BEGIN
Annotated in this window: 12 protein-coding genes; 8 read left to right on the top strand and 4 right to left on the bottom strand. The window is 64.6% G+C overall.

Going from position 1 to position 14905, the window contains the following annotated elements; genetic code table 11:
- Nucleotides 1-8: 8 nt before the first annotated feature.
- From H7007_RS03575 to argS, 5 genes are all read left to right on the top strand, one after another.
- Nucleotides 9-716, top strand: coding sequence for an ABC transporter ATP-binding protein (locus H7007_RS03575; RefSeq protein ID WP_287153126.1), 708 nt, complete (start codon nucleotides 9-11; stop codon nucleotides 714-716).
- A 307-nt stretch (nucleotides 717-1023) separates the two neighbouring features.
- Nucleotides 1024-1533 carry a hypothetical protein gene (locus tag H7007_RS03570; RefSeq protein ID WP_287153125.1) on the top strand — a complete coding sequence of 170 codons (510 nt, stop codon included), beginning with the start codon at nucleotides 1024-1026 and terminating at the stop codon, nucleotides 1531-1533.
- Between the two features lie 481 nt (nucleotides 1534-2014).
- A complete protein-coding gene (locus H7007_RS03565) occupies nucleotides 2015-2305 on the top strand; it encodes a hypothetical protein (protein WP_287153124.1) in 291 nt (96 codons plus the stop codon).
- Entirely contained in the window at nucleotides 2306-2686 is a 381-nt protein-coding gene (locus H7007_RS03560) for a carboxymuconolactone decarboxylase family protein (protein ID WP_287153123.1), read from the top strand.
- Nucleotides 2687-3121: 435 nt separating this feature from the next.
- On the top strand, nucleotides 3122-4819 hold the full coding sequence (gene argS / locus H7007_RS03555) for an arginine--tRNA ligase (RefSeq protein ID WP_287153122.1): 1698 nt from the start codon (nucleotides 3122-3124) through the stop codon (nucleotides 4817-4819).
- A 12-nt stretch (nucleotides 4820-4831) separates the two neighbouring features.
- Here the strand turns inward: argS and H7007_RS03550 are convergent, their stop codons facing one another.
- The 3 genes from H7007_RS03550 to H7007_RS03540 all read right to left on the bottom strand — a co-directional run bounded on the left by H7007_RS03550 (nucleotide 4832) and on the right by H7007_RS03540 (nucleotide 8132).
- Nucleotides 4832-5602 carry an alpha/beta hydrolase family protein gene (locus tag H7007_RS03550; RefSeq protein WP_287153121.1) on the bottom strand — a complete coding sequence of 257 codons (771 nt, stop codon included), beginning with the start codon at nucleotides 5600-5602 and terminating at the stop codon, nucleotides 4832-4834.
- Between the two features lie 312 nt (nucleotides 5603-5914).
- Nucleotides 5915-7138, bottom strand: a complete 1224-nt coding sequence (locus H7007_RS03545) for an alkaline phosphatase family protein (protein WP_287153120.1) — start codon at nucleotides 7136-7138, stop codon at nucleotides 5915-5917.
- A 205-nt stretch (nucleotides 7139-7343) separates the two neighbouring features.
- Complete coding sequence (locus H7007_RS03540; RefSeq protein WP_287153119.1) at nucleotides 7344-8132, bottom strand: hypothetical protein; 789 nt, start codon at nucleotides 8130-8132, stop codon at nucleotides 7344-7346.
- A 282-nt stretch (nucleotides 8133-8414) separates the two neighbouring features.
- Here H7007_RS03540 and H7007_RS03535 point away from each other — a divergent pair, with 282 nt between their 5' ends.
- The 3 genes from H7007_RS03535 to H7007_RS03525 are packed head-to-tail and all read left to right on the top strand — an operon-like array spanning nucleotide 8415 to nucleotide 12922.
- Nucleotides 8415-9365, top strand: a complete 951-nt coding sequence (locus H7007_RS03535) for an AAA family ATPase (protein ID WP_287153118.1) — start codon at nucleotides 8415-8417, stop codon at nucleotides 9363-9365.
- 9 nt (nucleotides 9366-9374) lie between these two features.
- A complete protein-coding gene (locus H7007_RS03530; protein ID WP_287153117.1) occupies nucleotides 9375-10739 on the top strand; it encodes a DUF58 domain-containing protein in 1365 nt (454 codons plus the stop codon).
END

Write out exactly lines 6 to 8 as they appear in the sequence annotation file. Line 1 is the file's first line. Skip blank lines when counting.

- A 307-nt stretch (nucleotides 717-1023) separates the two neighbouring features.
- Nucleotides 1024-1533 carry a hypothetical protein gene (locus tag H7007_RS03570; RefSeq protein ID WP_287153125.1) on the top strand — a complete coding sequence of 170 codons (510 nt, stop codon included), beginning with the start codon at nucleotides 1024-1026 and terminating at the stop codon, nucleotides 1531-1533.
- Between the two features lie 481 nt (nucleotides 1534-2014).